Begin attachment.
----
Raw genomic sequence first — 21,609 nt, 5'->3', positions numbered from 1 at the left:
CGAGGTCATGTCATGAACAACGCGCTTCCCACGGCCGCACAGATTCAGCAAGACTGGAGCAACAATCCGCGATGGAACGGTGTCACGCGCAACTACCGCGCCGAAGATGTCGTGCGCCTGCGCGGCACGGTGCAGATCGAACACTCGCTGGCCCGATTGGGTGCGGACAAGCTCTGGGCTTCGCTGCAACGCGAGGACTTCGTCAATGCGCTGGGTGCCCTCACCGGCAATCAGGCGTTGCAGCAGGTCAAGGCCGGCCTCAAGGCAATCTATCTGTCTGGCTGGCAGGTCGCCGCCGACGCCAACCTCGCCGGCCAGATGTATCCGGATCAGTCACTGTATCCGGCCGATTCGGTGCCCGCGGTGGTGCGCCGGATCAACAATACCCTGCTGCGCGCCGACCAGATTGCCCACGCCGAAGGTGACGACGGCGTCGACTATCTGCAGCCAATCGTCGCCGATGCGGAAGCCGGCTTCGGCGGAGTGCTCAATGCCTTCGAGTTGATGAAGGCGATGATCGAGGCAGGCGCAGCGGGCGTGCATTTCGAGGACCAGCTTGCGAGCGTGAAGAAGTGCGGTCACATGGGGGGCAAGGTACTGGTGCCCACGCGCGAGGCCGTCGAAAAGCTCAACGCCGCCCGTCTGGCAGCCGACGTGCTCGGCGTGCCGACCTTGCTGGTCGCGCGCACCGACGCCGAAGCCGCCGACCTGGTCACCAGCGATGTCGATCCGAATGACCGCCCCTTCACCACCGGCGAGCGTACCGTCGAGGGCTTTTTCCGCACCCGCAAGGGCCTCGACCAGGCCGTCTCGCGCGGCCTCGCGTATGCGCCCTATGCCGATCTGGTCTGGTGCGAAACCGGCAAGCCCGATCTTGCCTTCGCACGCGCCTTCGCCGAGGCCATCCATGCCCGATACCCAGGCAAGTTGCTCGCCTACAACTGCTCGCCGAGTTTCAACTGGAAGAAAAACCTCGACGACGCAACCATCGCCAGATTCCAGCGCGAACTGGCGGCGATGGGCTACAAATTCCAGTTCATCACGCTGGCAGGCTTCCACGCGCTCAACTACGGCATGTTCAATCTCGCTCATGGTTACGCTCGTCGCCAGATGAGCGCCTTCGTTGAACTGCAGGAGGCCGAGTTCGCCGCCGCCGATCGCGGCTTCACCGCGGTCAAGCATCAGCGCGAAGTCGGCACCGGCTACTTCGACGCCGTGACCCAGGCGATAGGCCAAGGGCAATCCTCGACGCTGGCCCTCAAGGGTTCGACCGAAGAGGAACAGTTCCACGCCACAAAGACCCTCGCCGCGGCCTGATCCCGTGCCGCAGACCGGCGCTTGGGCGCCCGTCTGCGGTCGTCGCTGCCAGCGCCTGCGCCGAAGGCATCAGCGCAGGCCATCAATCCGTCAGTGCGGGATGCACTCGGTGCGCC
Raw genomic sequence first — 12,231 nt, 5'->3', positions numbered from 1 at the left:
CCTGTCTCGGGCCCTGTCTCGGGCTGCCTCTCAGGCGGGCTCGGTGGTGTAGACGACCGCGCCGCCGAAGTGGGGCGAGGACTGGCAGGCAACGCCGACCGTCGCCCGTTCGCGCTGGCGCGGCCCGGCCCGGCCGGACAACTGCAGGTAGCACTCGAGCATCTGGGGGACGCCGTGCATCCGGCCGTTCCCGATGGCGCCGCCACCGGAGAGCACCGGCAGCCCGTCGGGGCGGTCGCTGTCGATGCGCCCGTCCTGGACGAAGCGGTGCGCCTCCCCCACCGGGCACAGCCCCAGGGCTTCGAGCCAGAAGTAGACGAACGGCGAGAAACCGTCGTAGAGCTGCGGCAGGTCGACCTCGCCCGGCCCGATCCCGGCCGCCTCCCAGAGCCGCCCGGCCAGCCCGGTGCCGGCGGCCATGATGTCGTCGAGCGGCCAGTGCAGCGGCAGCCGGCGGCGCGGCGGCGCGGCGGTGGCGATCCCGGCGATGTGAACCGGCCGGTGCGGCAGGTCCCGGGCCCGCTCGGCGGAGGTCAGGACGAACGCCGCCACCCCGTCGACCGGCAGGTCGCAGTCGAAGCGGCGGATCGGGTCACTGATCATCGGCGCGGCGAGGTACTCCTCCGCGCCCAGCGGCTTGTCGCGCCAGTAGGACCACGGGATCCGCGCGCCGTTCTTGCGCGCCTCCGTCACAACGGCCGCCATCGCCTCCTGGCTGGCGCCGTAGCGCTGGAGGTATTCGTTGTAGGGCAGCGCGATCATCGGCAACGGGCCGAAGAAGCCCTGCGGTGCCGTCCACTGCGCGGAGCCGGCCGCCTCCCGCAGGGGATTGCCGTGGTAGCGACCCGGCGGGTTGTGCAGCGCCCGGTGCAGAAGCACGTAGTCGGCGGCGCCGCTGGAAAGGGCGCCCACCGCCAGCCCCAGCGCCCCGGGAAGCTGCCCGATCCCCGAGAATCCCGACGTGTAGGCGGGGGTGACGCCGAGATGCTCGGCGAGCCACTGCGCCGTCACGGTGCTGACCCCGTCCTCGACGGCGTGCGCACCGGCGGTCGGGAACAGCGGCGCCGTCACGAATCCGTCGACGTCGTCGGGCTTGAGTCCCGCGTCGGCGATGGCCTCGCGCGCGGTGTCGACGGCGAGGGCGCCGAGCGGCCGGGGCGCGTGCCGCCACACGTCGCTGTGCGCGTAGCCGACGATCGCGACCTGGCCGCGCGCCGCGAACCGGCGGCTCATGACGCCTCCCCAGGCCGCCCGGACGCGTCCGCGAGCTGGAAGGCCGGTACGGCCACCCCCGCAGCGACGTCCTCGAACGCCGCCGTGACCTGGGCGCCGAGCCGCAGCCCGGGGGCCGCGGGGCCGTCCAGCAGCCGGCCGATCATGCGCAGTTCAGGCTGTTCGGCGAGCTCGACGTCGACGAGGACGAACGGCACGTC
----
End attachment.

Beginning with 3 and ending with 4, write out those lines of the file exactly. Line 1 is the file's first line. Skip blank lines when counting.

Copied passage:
Raw genomic sequence first — 12,231 nt, 5'->3', positions numbered from 1 at the left:
CCTGTCTCGGGCCCTGTCTCGGGCTGCCTCTCAGGCGGGCTCGGTGGTGTAGACGACCGCGCCGCCGAAGTGGGGCGAGGACTGGCAGGCAACGCCGACCGTCGCCCGTTCGCGCTGGCGCGGCCCGGCCCGGCCGGACAACTGCAGGTAGCACTCGAGCATCTGGGGGACGCCGTGCATCCGGCCGTTCCCGATGGCGCCGCCACCGGAGAGCACCGGCAGCCCGTCGGGGCGGTCGCTGTCGATGCGCCCGTCCTGGACGAAGCGGTGCGCCTCCCCCACCGGGCACAGCCCCAGGGCTTCGAGCCAGAAGTAGACGAACGGCGAGAAACCGTCGTAGAGCTGCGGCAGGTCGACCTCGCCCGGCCCGATCCCGGCCGCCTCCCAGAGCCGCCCGGCCAGCCCGGTGCCGGCGGCCATGATGTCGTCGAGCGGCCAGTGCAGCGGCAGCCGGCGGCGCGGCGGCGCGGCGGTGGCGATCCCGGCGATGTGAACCGGCCGGTGCGGCAGGTCCCGGGCCCGCTCGGCGGAGGTCAGGACGAACGCCGCCACCCCGTCGACCGGCAGGTCGCAGTCGAAGCGGCGGATCGGGTCACTGATCATCGGCGCGGCGAGGTACTCCTCCGCGCCCAGCGGCTTGTCGCGCCAGTAGGACCACGGGATCCGCGCGCCGTTCTTGCGCGCCTCCGTCACAACGGCCGCCATCGCCTCCTGGCTGGCGCCGTAGCGCTGGAGGTATTCGTTGTAGGGCAGCGCGATCATCGGCAACGGGCCGAAGAAGCCCTGCGGTGCCGTCCACTGCGCGGAGCCGGCCGCCTCCCGCAGGGGATTGCCGTGGTAGCGACCCGGCGGGTTGTGCAGCGCCCGGTGCAGAAGCACGTAGTCGGCGGCGCCGCTGGAAAGGGCGCCCACCGCCAGCCCCAGCGCCCCGGGAAGCTGCCCGATCCCCGAGAATCCCGACGTGTAGGCGGGGGTGACGCCGAGATGCTCGGCGAGCCACTGCGCCGTCACGGTGCTGACCCCGTCCTCGACGGCGTGCGCACCGGCGGTCGGGAACAGCGGCGCCGTCACGAATCCGTCGACGTCGTCGGGCTTGAGTCCCGCGTCGGCGATGGCCTCGCGCGCGGTGTCGACGGCGAGGGCGCCGAGCGGCCGGGGCGCGTGCCGCCACACGTCGCTGTGCGCGTAGCCGACGATCGCGACCTGGCCGCGCGCCGCGAACCGGCGGCTCATGACGCCTCCCCAGGCCGCCCGGACGCGTCCGCGAGCTGGAAGGCCGGTACGGCCACCCCCGCAGCGACGTCCTCGAACGCCGCCGTGACCTGGGCGCCGAGCCGCAGCCCGGGGGCCGCGGGGCCGTCCAGCAGCCGGCCGATCATGCGCAGTTCAGGCTGTTCGGCGAGCTCGACGTCGACGAGGACGAACGGCACGTC